I've been watching the WGC-HSBC Champions, which is co-sponsored by the PGA, European, Asian, and Japan Tours (a very unusual situation on the men's tours), and have been looking to see which players are potential dominators over the next few months. [UPDATE: I forgot that the Australasian and Sunshine Tours are co-sponsors as well.] We've now seen several of them play in various conditions around the world, so I think it's a good time to assess their play so far.

a view of the Bund and Huangpu River in downtown Shanghai

The Sheshan International Course in Shanghai, China is very soft and should be very scoreable -- historically, it's one of the easier courses the guys play but it doesn't favor any specific player. Both long hitters and short knockers play well there, so I think it's a good course for this competition as well as a good indicator of where the players' games are.

Bear in mind that Graeme McDowell is leading at -6 after 16 holes, currently 2 shots ahead of Chris Kirk, and 3 shots ahead of Kevin Na, Rickie Fowler, Lee Westwood, and Bill Haas. (The leaderboard is shifting constantly, but these players have remained consistently in the mix throughout the round.) I'll come back to these players in a moment.

Some players are making their first appearance of the new season... and it shows. Adam Scott appears to be a bit rusty in his first event back, at just -1 after 16 holes. Likewise, this is only Henrik Stenson's second event since the Ryder Cup (he played the Volvo Match Play) and is only -1 after 9 holes. Patrick Reed and Sergio Garcia are both struggling a bit after some good play over the past few weeks; both may be a bit tired, and Sergio had a near miss at the CIMB Classic last week. (Ryan Moore, last week's winner, is also struggling so far.)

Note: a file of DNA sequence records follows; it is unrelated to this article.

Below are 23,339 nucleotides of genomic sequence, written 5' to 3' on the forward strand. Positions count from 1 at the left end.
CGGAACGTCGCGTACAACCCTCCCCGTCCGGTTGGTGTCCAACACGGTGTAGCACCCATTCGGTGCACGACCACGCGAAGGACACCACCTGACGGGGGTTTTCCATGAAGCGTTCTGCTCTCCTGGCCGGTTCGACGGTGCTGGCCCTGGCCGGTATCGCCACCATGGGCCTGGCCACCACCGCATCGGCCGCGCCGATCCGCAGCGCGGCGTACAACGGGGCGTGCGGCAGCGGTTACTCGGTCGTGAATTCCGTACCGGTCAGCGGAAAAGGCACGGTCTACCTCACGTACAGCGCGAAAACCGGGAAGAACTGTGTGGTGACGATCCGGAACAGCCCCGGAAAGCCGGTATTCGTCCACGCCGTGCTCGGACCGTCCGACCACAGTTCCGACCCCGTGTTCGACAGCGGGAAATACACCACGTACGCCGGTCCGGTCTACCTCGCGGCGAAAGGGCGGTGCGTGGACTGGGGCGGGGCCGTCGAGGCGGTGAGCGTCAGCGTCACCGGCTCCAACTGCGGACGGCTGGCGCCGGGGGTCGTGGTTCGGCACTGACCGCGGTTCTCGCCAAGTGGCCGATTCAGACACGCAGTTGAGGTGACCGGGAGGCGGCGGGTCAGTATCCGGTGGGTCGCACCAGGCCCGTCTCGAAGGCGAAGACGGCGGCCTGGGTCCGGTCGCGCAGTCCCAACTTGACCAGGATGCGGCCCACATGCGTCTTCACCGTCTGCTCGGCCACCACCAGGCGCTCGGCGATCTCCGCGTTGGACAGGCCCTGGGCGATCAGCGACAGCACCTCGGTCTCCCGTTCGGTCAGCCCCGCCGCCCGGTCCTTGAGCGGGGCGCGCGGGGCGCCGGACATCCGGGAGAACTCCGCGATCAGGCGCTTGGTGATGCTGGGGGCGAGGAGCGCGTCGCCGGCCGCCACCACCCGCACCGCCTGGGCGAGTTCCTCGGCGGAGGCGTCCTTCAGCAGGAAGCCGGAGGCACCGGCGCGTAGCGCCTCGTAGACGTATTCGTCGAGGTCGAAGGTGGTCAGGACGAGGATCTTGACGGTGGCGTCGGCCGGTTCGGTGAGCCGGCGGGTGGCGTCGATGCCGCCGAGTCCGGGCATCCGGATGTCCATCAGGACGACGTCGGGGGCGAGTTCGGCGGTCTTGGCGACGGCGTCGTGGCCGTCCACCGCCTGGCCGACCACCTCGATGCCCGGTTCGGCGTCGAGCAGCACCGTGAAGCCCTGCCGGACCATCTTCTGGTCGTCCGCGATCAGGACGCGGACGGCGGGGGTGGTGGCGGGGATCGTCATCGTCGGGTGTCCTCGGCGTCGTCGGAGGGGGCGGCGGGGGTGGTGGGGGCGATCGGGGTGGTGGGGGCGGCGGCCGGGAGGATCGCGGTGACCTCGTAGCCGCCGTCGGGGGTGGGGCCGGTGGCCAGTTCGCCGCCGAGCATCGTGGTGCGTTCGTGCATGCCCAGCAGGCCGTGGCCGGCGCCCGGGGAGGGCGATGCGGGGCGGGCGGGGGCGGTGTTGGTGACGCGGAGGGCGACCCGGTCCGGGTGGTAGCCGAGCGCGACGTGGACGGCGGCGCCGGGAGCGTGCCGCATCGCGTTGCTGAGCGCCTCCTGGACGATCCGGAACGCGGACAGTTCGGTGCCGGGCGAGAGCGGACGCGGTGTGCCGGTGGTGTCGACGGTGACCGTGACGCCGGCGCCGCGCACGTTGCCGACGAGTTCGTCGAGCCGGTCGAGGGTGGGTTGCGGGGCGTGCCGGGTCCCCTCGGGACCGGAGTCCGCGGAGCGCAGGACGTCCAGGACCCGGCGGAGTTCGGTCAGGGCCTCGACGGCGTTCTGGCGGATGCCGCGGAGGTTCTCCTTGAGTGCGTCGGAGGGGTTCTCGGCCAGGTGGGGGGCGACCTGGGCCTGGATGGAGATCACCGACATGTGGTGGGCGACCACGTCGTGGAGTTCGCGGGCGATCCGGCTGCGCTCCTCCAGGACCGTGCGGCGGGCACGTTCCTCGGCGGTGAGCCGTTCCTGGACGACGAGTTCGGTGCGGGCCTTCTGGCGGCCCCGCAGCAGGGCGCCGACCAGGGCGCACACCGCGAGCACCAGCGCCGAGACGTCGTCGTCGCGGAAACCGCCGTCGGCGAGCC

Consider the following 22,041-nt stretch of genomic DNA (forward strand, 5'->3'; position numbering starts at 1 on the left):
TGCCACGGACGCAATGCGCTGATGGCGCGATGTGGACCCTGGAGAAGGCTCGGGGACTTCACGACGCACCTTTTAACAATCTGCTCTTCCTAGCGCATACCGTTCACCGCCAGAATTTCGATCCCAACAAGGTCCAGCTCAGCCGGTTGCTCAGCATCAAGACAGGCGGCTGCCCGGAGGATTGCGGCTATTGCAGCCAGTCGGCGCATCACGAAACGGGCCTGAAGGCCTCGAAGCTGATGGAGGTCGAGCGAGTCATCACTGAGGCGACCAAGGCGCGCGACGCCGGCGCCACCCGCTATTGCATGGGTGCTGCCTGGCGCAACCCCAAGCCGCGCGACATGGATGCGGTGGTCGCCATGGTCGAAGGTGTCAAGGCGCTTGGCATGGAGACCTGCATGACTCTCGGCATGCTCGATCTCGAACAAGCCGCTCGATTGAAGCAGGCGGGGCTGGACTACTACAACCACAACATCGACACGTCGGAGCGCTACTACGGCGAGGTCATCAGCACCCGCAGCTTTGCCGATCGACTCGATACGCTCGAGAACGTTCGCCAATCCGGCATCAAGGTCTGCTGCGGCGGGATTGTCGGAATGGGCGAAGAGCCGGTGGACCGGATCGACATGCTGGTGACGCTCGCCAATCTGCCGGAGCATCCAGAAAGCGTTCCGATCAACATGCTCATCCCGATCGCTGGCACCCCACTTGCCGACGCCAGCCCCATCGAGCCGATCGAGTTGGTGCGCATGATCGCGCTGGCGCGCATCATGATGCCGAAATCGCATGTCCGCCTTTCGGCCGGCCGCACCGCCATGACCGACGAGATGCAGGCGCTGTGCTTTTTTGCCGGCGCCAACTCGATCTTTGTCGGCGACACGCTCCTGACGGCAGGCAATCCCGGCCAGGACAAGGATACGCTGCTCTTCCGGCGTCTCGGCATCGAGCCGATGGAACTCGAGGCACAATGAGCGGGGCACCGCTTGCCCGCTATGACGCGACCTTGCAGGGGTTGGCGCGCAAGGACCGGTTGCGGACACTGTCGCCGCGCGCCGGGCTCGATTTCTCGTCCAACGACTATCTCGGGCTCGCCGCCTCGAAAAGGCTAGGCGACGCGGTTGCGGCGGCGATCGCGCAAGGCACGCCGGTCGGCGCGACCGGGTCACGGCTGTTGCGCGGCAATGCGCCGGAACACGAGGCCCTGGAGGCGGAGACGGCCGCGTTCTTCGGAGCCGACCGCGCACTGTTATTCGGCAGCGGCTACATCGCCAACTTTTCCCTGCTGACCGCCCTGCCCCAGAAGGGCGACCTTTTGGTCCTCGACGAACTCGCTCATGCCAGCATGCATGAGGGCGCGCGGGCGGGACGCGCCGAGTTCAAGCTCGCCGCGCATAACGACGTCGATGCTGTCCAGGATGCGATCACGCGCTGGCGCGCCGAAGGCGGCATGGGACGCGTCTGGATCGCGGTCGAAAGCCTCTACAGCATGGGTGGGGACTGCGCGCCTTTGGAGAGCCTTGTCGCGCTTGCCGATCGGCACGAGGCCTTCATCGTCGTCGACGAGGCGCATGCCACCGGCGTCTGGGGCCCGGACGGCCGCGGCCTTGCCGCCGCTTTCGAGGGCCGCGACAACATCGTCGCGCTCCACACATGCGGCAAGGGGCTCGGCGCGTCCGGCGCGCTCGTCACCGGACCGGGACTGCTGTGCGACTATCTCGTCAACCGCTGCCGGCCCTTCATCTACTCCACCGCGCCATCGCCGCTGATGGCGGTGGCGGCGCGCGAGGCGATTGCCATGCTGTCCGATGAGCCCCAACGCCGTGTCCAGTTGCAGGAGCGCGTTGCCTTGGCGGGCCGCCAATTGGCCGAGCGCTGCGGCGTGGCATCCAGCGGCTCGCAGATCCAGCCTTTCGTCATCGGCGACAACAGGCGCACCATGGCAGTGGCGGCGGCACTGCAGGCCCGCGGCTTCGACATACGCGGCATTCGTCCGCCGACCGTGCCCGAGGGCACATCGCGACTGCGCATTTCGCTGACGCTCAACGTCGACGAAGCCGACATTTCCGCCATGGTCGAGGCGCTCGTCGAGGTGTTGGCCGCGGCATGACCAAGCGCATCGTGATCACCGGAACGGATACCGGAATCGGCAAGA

Billy Horschel is in his third event of the season and is still struggling, although I give him a pass since he became a dad and the FedExCup champ all in one week. I think I'd be tired too... but given his streaky nature, it doesn't bode well for him over the next months.

Now about our leaders...
  • McDowell has played well despite the recent birth of his child, so you've got to like his chances going into 2015. His putter is as hot as it's been in a few years.
  • Kirk is coming off a T4 at the McGladrey and seems determined to prove he should have been on the Ryder Cup team by continuing his good play from the FedExCup playoffs.
  • Both Fowler and Na have been playing very consistent for several months now. I won't be surprised if either wins this week because both are really due.
  • Haas is coming off a T22 at McGladrey, continuing some comparable play during the Playoffs.
  • And Westwood finished the first round at -2 (T3). This is his third PGA Tour event since the Ryder Cup, and he finished T12 and T13 in his first two.
When players are doing well on both sides of the world, I think they have a better chance of putting up scores. So I think McDowell, Kirk, Fowler, Na, and Westwood will bear watching for the next few months. (Haas has only one round outside the USA recently, so I think he still has something to prove.)

Wednesday, November 5, 2014

The Critter Almost Broke the Bank in Vegas

It was a winner-take-all competition at the RE/MAX World Long Drive Championship last night. The temperature was in the mid-50s and the wind was swirling at the Wolf Course of the Las Vegas Paiute Resort. The winner would get $250k, the other 7 players would get zero. Nada. Zip.

The Vegas 8 were playing match play -- single elimination two-man matches -- and most people expected the winner to come from the Joe Miller / Jamie Sadlowski match since they held 3 titles between them. Miller took out Sadlowski by 2 yards... and 2 other matches were decided by a single yard.

Although I expected #1 seed Matt "The Hangman" Hanger to win, he was taken out by Jeff "The Critter" Crittenden in the first round. The Critter was a sentimental favorite for me -- not only because he was the oldest player in the field (43 years old) but because he's from Greensboro NC, a mere 30 minutes east of where I live.

And then, miracle of miracles, the Critter took out Miller in the semis... again, by one yard. He made it to the finals against Jeff Flagg, a first-timer who was formerly a Minor League Baseball player with the New York Mets.

Jeff Flagg